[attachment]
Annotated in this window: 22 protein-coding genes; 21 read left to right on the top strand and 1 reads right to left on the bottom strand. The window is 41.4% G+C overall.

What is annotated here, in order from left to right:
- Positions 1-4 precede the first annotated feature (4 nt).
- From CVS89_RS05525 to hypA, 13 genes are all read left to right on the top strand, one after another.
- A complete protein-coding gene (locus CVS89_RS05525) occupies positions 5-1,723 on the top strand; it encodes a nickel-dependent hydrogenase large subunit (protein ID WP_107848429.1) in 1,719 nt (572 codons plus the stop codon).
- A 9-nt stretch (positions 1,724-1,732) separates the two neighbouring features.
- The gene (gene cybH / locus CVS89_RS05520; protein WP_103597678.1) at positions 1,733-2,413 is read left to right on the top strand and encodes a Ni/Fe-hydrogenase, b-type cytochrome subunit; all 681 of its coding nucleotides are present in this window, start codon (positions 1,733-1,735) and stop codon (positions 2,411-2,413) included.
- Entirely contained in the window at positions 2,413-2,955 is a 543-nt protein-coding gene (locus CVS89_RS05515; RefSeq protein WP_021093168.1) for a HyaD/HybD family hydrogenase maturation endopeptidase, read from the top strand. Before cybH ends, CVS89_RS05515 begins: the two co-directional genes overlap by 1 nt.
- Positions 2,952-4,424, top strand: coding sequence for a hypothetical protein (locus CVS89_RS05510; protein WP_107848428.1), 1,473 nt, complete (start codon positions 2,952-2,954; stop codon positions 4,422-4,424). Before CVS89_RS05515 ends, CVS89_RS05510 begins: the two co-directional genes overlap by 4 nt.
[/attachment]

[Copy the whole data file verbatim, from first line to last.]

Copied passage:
Annotated in this window: 22 protein-coding genes; 21 read left to right on the top strand and 1 reads right to left on the bottom strand. The window is 41.4% G+C overall.

What is annotated here, in order from left to right:
- Positions 1-4 precede the first annotated feature (4 nt).
- From CVS89_RS05525 to hypA, 13 genes are all read left to right on the top strand, one after another.
- A complete protein-coding gene (locus CVS89_RS05525) occupies positions 5-1,723 on the top strand; it encodes a nickel-dependent hydrogenase large subunit (protein ID WP_107848429.1) in 1,719 nt (572 codons plus the stop codon).
- A 9-nt stretch (positions 1,724-1,732) separates the two neighbouring features.
- The gene (gene cybH / locus CVS89_RS05520; protein WP_103597678.1) at positions 1,733-2,413 is read left to right on the top strand and encodes a Ni/Fe-hydrogenase, b-type cytochrome subunit; all 681 of its coding nucleotides are present in this window, start codon (positions 1,733-1,735) and stop codon (positions 2,411-2,413) included.
- Entirely contained in the window at positions 2,413-2,955 is a 543-nt protein-coding gene (locus CVS89_RS05515; RefSeq protein WP_021093168.1) for a HyaD/HybD family hydrogenase maturation endopeptidase, read from the top strand. Before cybH ends, CVS89_RS05515 begins: the two co-directional genes overlap by 1 nt.
- Positions 2,952-4,424, top strand: coding sequence for a hypothetical protein (locus CVS89_RS05510; protein WP_107848428.1), 1,473 nt, complete (start codon positions 2,952-2,954; stop codon positions 4,422-4,424). Before CVS89_RS05515 ends, CVS89_RS05510 begins: the two co-directional genes overlap by 4 nt.